Page 1 of 1

WW I panographic photo Krags

Posted: Fri Jun 08, 2018 8:43 pm
by 72 usmc
I picked up a 46 inch long by 8 1/2 inch wide WW I Panographic photo in its original frame with bubbles and waves in the glass that is dated Sept. 4 1918 of the 40th Company , 161st Depot Brigade, Lt H. Dooley Commanding D G that has many soldiers, but they all have 1898 Krag rifles not 1917 Enfields or 1903 Springfields. The photo is huge and soldiers are clearly visible. None of the Krags have slings on them. None of the soldiers have Krag web gear or bayonets. No steel helmets. They all are wearing the felt campaign hat. All have long sleeve shirts, but no summer kaki or green wool tunic coats. They all are wearing canvass leggings.

The View is of the brigade at Camp Grant in Rockford, Illinois-- where the present day Rockford International airport is today. I picked it up because of its original frame and period glass as well as the soldiers holding Krags in the photo. Picture is water stained form storage in a basement. Here are some close up views of details. Camp Grant must have had Krags for training rifles. I wonder how common this was?
IMG_1574.JPG
IMG_1575.JPG
IMG_1573.JPG
The title
IMG_1576.JPG

Re: WW I panographic photo Krags

Posted: Fri Jun 08, 2018 9:43 pm
by Rapidrob
A very cool photo.
Krags were issued.

Re: WW I panographic photo Krags

Posted: Sat Jun 09, 2018 7:43 am
by Airforce1
I have a couple of similar yardlongs with krags from about 1914 or so.

Re: WW I panographic photo Krags

Posted: Sat Jun 09, 2018 8:04 am
by Smokey
For training of troops in WWI, any serviceable rifle would have been used. M91 Moisin-Nagants were also used. (Those that were not shipped to Russia after the Bolsheviks took over). We still had a fair number of Krags after they were retired from primary issue.

Interestingly, the Krag probably would lasted longer in service if a charger clip were developed for faster reloading. Paratrooper on another forum had a short video using a Swiss GP-11 charger clip with a Krag. In any event, some of the first US troops going overseas still had Krag rifles.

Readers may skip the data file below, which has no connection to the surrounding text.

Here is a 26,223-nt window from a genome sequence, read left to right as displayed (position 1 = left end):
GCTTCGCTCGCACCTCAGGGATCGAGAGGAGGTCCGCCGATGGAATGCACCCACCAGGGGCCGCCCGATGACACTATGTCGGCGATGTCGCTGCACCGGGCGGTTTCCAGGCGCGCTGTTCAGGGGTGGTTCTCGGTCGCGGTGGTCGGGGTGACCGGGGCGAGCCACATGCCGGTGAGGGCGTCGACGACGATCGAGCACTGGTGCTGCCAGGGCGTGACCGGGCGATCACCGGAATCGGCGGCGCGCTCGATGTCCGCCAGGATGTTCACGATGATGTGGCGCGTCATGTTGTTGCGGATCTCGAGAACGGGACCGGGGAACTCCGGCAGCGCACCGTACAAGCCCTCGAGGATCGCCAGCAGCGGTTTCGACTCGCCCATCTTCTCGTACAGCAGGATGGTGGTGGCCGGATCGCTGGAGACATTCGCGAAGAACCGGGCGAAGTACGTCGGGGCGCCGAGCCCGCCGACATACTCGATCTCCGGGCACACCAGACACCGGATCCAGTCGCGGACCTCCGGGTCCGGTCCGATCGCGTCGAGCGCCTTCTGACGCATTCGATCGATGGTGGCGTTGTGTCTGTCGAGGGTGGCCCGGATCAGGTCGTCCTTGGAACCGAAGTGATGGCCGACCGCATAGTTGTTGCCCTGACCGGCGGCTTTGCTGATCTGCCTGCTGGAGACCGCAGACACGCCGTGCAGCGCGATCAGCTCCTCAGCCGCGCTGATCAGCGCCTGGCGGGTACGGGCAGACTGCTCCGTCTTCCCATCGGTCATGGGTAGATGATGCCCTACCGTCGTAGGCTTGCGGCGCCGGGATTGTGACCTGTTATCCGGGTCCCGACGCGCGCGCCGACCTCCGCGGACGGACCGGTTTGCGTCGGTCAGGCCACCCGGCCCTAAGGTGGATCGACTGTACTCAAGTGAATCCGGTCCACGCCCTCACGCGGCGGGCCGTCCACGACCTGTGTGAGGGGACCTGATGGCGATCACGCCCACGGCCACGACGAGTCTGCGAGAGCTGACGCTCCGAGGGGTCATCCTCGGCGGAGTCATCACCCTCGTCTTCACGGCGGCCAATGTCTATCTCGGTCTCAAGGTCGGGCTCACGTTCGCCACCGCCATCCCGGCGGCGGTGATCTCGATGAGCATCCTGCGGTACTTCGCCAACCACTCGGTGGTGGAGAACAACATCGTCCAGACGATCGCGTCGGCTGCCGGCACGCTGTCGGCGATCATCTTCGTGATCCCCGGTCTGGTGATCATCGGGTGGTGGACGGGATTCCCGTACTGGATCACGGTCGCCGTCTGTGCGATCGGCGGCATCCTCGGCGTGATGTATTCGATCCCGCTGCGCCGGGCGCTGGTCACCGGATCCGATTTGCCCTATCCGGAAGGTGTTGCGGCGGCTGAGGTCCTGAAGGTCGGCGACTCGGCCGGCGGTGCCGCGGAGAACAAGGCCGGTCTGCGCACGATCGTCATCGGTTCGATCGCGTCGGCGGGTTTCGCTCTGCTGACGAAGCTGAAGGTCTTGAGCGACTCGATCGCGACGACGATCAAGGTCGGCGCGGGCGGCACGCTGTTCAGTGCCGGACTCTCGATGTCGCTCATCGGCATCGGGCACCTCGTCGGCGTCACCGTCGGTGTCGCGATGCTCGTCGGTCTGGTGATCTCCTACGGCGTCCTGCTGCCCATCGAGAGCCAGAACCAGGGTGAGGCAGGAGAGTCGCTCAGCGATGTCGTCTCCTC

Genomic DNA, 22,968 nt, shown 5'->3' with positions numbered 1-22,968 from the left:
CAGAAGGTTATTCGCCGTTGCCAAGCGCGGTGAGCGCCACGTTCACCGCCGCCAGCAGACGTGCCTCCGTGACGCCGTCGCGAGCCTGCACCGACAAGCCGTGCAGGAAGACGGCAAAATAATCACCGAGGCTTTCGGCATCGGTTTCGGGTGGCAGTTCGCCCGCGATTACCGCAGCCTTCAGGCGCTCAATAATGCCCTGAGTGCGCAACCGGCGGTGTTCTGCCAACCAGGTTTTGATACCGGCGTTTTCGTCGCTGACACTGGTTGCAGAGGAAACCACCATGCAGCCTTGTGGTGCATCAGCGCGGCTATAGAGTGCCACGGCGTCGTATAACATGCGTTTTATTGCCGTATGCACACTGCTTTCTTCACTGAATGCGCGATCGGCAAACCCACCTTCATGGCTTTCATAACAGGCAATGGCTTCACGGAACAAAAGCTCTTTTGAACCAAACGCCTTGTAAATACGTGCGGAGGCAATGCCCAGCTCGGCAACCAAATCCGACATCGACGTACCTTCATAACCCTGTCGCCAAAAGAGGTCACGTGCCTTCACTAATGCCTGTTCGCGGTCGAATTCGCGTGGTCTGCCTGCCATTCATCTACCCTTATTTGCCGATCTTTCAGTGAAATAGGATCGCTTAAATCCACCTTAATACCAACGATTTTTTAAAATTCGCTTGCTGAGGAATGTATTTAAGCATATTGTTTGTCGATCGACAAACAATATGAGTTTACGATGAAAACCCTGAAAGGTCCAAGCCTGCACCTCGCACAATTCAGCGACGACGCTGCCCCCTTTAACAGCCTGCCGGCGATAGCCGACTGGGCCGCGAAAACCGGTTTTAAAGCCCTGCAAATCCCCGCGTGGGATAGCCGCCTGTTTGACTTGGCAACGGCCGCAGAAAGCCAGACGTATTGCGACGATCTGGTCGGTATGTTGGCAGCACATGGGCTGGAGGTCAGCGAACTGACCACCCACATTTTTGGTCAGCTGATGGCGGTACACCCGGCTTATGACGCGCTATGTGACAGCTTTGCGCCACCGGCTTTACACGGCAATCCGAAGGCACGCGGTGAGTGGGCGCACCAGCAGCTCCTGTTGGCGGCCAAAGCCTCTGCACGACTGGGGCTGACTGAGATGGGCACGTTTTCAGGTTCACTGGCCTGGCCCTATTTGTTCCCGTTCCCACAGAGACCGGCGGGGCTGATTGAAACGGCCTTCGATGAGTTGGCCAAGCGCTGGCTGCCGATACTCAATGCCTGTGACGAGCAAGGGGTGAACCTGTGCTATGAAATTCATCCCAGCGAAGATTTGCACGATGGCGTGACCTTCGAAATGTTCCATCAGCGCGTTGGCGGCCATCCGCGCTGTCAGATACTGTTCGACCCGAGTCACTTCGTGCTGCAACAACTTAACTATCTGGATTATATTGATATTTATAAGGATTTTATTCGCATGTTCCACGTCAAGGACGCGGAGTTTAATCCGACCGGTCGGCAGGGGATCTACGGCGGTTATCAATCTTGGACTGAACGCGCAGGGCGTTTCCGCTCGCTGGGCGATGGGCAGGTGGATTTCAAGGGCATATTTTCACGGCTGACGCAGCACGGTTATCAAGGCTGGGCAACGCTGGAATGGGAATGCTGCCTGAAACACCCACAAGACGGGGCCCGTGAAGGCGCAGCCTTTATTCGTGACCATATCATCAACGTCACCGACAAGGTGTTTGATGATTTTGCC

Re: WW I panographic photo Krags

Posted: Sat Jun 09, 2018 10:57 am
by 72 usmc
A Panographic photo with the soldiers holding Mosins would also be a great find. That I would grab ASAP. Most are shorter, those 46 inch ones are nice because the individuals can be clearly seen. I also have a machine gun company one that is 52 " long. When in a frame with old glass they are very nice. Our local antique store must have about eight of the shorter panographic views some Navy, but most do not show the vets with rifles. My Vietnam one from 1971 USMC shows our group with the new P7 amtract and M48 tank with the guys in the center. The LVT P5s were going out . We were all in our peanut butter class A's with short sleeve shirts for a CG inspection on Okinawa. No rifles. we still had M14 and trench shot guns for guard duty. Last qualification on Okinawa was with a M14. Out on float they had M16s. All the crews are tiny and its only about 18 inches long. Hard to see the faces of the guys on the smaller photos. I am waiting for a USMC WW I with us 1917 enfields, those are hard to find, let alone one with the marines holding rifles. You do not see these at stores too much anymore.

Re: WW I panographic photo Krags

Posted: Sat Jan 26, 2019 9:09 am
by Mustang_51D
And do you guys have any idea of when the Krags where finally entirely phased out, even for training and for the National Guard?

Re: WW I panographic photo Krags

Posted: Sat Jan 26, 2019 9:07 pm
by 72 usmc
In 1982 our American Legion post sold off the rusty parade firing Krags that sat in the corner of a storage room. These were replaced sometime in the early 1970s with bolt action 03s. To my knowledge they still use these rather than M1 rifles. However, it is rare today see the guys in a parade that actually fire a salute, heck some cemeteries do not like the final salute firing in the city due to recent liberal climates. A lot of cities have a no discharge of firearms with in the city limits. Most make exceptions for vet burials- but not all. But at most of the smaller towns they love it when the group of vets stop each block and fire off a round. Some still allow reenactments and rendezvous shooting events. Our Civil War reenactment groups still fire a salute off at local churches that have CW soldiers buried on the grounds.
I have no idea what the WI NGs used back in WW I for training? I saw one photo from Camp Douglas WI of a group of soldiers in WW I, but they had 03 Springfield rifles, I missed the framed picture. It sold for $200.